“Listen to another parable: There was a landowner who planted a vineyard. He put a wall around it, dug a winepress in it and built a watchtower. Then he rented the vineyard to some farmers and moved to another place. When the harvest time approached, he sent his servants to the tenants to collect his fruit.
“The tenants seized his servants; they beat one, killed another, and stoned a third. Then he sent other servants to them, more than the first time, and the tenants treated them the same way. Last of all, he sent his son to them. ‘They will respect my son,’ he said.
“But when the tenants saw the son, they said to each other, ‘This is the heir. Come, let’s kill him and take his inheritance.’ So they took him and threw him out of the vineyard and killed him.
“Therefore, when the owner of the vineyard comes, what will he do to those tenants?”
“He will bring those wretches to a wretched end,” they replied, “and he will rent the vineyard to other tenants, who will give him his share of the crop at harvest time.”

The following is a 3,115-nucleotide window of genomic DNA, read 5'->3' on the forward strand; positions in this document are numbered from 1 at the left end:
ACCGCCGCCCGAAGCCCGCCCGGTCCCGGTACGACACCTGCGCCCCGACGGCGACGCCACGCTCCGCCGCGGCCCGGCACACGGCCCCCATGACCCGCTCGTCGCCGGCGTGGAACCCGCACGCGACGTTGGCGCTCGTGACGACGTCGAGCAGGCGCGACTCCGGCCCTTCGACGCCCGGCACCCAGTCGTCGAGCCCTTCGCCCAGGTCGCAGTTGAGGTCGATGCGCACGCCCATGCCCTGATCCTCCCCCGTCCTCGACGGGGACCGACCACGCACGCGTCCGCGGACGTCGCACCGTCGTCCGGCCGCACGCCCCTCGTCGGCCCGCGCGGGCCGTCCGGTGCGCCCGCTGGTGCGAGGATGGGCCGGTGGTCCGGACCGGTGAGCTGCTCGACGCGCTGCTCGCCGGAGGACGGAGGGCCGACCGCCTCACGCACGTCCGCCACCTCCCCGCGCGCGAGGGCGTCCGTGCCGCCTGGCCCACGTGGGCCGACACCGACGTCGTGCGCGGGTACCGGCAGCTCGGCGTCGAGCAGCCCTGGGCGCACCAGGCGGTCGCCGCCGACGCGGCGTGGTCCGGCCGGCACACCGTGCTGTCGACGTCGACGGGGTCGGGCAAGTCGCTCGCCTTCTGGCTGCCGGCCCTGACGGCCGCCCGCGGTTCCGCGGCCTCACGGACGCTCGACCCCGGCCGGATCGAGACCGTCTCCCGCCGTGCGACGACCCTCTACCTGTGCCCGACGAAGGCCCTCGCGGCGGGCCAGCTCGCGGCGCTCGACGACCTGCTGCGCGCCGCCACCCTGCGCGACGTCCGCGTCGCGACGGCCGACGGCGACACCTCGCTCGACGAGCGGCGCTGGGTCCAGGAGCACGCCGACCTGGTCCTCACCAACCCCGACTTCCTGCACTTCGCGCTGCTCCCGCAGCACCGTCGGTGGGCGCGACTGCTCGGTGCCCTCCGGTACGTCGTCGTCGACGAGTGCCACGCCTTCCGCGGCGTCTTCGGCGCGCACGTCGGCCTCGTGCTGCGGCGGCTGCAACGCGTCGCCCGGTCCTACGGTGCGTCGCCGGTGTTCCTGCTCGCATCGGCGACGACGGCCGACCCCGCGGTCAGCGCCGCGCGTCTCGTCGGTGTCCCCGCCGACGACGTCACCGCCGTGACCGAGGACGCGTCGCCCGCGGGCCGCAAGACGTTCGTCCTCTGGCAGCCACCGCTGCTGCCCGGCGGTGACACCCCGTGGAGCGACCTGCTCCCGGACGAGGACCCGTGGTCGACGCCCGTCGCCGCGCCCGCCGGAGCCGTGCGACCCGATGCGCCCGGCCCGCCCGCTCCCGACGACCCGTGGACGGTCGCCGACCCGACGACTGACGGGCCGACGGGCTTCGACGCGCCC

Jesus said to them, “Have you never read in the Scriptures: “‘The stone the builders rejected has become the cornerstone; the Lord has done this, and it is marvelous in our eyes’?
“Therefore I tell you that the kingdom of God will be taken away from you and given to a people who will produce its fruit. Anyone who falls on this stone will be broken to pieces; anyone on whom it falls will be crushed.”
When the chief priests and the Pharisees heard Jesus’ parables, they knew he was talking about them. They looked for a way to arrest him, but they were afraid of the crowd because the people held that he was a prophet. (NIV)
In this parable Jesus does not condemn Israel. Jesus condemns the leaders who have led them astray. It seems that the servants are prophet-types and the son is likely Jesus himself, the Messiah. We see this frames Jesus’ mission. He intentionally departs from Isaiah to emphasize something different. He is focusing his warning on the leaders which is exactly what the chief priest and the Pharisees see it as aimed at them. It is!